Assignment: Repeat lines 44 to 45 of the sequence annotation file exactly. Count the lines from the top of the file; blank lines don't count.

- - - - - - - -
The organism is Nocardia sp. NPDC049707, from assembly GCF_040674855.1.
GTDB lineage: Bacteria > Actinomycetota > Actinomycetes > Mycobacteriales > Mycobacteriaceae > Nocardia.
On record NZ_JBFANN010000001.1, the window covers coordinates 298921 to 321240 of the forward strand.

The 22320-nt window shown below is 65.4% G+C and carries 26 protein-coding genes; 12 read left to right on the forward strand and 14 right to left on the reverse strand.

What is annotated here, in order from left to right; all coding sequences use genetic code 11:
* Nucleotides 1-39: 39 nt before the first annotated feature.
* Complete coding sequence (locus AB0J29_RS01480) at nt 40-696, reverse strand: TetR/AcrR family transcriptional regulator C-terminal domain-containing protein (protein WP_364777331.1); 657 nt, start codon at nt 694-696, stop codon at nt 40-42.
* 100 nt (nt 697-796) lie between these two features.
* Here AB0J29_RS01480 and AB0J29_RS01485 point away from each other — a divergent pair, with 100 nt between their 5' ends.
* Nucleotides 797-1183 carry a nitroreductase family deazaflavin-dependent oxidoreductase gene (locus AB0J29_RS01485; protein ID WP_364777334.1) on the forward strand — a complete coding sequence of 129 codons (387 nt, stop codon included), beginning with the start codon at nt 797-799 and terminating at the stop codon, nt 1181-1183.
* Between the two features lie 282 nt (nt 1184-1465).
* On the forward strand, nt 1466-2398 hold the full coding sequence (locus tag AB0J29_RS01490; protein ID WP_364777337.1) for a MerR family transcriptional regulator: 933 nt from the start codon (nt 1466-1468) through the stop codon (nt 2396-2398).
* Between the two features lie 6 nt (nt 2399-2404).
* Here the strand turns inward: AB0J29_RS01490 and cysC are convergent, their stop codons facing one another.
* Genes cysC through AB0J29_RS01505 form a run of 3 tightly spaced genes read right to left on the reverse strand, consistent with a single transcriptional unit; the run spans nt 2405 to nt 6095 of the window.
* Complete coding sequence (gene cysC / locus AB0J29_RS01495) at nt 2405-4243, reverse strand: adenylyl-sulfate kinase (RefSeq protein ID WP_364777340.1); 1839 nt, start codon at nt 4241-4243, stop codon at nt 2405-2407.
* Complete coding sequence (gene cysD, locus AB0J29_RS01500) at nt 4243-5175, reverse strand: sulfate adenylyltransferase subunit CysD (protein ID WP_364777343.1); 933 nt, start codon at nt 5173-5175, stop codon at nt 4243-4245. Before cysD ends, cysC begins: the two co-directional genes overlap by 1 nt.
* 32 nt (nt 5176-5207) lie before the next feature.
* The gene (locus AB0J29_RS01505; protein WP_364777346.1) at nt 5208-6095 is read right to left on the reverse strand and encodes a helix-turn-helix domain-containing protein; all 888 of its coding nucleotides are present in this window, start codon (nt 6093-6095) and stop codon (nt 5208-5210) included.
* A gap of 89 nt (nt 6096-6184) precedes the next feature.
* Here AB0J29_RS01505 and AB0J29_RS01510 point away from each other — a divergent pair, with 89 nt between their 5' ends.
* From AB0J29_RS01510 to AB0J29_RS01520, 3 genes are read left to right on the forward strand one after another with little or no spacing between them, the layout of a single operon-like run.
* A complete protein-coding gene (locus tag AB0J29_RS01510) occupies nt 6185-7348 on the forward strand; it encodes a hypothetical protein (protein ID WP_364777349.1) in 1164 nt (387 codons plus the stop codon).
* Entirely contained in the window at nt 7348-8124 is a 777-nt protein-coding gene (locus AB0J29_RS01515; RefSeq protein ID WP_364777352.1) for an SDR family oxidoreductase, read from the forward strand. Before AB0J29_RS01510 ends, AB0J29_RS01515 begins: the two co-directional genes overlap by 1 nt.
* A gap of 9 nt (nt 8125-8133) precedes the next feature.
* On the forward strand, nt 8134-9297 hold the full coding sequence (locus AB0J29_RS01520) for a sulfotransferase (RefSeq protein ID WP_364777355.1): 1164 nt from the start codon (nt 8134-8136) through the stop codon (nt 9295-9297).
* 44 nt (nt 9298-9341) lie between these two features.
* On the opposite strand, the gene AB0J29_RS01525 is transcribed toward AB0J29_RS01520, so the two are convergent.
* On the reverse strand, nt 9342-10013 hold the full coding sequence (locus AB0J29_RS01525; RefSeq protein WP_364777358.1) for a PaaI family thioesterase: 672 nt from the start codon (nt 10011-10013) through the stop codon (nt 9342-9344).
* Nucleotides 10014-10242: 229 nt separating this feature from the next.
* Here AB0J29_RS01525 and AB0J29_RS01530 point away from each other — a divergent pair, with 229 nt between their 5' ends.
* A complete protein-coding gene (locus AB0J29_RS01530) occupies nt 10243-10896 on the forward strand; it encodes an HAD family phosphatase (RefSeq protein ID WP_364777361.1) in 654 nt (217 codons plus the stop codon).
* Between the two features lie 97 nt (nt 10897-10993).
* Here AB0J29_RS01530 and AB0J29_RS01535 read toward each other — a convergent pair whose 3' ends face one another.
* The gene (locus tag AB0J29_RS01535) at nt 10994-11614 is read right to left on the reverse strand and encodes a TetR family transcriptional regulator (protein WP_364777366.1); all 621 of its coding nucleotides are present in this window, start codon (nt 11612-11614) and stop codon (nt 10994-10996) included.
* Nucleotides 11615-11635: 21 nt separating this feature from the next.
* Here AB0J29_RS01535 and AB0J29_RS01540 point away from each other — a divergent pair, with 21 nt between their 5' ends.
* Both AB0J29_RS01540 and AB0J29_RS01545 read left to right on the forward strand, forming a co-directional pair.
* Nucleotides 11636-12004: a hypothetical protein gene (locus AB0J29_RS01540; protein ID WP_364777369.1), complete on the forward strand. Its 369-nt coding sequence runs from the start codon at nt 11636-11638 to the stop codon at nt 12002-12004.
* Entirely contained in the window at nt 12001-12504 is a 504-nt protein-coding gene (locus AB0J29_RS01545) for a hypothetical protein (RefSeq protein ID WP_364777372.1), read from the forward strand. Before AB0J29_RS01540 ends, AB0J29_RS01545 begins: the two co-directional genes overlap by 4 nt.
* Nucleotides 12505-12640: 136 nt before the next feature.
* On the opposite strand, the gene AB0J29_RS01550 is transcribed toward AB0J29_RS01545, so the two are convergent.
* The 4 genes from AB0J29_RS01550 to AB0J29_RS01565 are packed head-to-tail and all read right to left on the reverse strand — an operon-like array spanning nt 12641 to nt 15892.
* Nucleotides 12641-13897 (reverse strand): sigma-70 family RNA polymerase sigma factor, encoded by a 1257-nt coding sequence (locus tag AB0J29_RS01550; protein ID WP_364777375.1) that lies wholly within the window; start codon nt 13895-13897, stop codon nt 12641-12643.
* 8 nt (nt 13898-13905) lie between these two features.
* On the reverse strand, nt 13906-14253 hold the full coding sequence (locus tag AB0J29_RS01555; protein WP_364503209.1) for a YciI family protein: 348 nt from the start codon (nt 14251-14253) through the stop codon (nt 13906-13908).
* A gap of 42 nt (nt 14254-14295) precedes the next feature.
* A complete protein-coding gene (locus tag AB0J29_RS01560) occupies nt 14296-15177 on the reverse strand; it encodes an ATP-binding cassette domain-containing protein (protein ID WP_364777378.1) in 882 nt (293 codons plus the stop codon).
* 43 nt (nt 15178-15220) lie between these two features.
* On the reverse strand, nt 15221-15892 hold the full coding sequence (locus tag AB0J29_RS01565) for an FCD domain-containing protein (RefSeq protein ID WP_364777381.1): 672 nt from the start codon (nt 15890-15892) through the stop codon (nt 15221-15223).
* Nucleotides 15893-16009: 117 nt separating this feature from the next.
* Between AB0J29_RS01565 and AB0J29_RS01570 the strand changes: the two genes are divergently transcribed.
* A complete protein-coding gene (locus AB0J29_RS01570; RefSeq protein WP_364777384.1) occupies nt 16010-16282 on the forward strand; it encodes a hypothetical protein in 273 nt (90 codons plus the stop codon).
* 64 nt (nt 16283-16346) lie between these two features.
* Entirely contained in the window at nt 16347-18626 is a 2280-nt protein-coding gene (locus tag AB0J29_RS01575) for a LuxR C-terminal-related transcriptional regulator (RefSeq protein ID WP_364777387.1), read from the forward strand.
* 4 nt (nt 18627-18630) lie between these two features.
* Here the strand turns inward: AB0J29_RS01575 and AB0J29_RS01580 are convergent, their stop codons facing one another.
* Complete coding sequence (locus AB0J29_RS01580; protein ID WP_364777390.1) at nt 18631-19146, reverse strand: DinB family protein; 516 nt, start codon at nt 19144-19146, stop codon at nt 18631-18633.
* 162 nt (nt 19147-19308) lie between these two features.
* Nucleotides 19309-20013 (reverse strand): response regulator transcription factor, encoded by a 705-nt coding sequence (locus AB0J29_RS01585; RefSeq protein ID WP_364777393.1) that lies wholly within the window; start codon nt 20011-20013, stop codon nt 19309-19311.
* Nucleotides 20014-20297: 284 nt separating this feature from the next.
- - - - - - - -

* Nucleotides 12641-13897 (reverse strand): sigma-70 family RNA polymerase sigma factor, encoded by a 1257-nt coding sequence (locus tag AB0J29_RS01550; protein ID WP_364777375.1) that lies wholly within the window; start codon nt 13895-13897, stop codon nt 12641-12643.
* 8 nt (nt 13898-13905) lie between these two features.